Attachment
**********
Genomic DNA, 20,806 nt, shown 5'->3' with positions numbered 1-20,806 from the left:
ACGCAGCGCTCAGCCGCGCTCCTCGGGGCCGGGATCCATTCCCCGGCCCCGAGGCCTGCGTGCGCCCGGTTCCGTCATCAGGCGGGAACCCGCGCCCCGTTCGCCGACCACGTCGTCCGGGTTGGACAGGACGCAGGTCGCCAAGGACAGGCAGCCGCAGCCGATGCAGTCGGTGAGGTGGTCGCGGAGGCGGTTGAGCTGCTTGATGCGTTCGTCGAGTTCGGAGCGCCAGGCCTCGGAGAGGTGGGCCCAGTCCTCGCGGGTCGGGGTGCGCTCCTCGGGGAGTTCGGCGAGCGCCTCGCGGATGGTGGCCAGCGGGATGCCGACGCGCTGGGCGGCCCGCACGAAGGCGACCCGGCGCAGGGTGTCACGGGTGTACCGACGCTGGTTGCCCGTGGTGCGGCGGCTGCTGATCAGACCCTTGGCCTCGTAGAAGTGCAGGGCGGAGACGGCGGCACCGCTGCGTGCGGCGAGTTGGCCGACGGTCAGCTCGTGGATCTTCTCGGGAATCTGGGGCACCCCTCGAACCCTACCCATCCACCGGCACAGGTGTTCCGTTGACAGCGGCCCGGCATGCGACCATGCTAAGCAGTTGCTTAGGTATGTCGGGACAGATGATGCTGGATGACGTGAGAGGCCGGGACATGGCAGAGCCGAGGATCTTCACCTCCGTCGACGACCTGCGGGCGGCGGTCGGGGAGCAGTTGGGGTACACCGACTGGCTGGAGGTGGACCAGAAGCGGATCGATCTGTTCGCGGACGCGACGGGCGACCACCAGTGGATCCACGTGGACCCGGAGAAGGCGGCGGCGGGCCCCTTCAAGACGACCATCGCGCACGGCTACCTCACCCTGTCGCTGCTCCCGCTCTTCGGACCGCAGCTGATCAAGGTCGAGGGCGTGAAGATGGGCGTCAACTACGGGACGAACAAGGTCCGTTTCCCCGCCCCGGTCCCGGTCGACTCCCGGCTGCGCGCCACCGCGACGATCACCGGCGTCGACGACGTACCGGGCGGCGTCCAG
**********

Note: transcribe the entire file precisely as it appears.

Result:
Genomic DNA, 20,806 nt, shown 5'->3' with positions numbered 1-20,806 from the left:
ACGCAGCGCTCAGCCGCGCTCCTCGGGGCCGGGATCCATTCCCCGGCCCCGAGGCCTGCGTGCGCCCGGTTCCGTCATCAGGCGGGAACCCGCGCCCCGTTCGCCGACCACGTCGTCCGGGTTGGACAGGACGCAGGTCGCCAAGGACAGGCAGCCGCAGCCGATGCAGTCGGTGAGGTGGTCGCGGAGGCGGTTGAGCTGCTTGATGCGTTCGTCGAGTTCGGAGCGCCAGGCCTCGGAGAGGTGGGCCCAGTCCTCGCGGGTCGGGGTGCGCTCCTCGGGGAGTTCGGCGAGCGCCTCGCGGATGGTGGCCAGCGGGATGCCGACGCGCTGGGCGGCCCGCACGAAGGCGACCCGGCGCAGGGTGTCACGGGTGTACCGACGCTGGTTGCCCGTGGTGCGGCGGCTGCTGATCAGACCCTTGGCCTCGTAGAAGTGCAGGGCGGAGACGGCGGCACCGCTGCGTGCGGCGAGTTGGCCGACGGTCAGCTCGTGGATCTTCTCGGGAATCTGGGGCACCCCTCGAACCCTACCCATCCACCGGCACAGGTGTTCCGTTGACAGCGGCCCGGCATGCGACCATGCTAAGCAGTTGCTTAGGTATGTCGGGACAGATGATGCTGGATGACGTGAGAGGCCGGGACATGGCAGAGCCGAGGATCTTCACCTCCGTCGACGACCTGCGGGCGGCGGTCGGGGAGCAGTTGGGGTACACCGACTGGCTGGAGGTGGACCAGAAGCGGATCGATCTGTTCGCGGACGCGACGGGCGACCACCAGTGGATCCACGTGGACCCGGAGAAGGCGGCGGCGGGCCCCTTCAAGACGACCATCGCGCACGGCTACCTCACCCTGTCGCTGCTCCCGCTCTTCGGACCGCAGCTGATCAAGGTCGAGGGCGTGAAGATGGGCGTCAACTACGGGACGAACAAGGTCCGTTTCCCCGCCCCGGTCCCGGTCGACTCCCGGCTGCGCGCCACCGCGACGATCACCGGCGTCGACGACGTACCGGGCGGCGTCCAG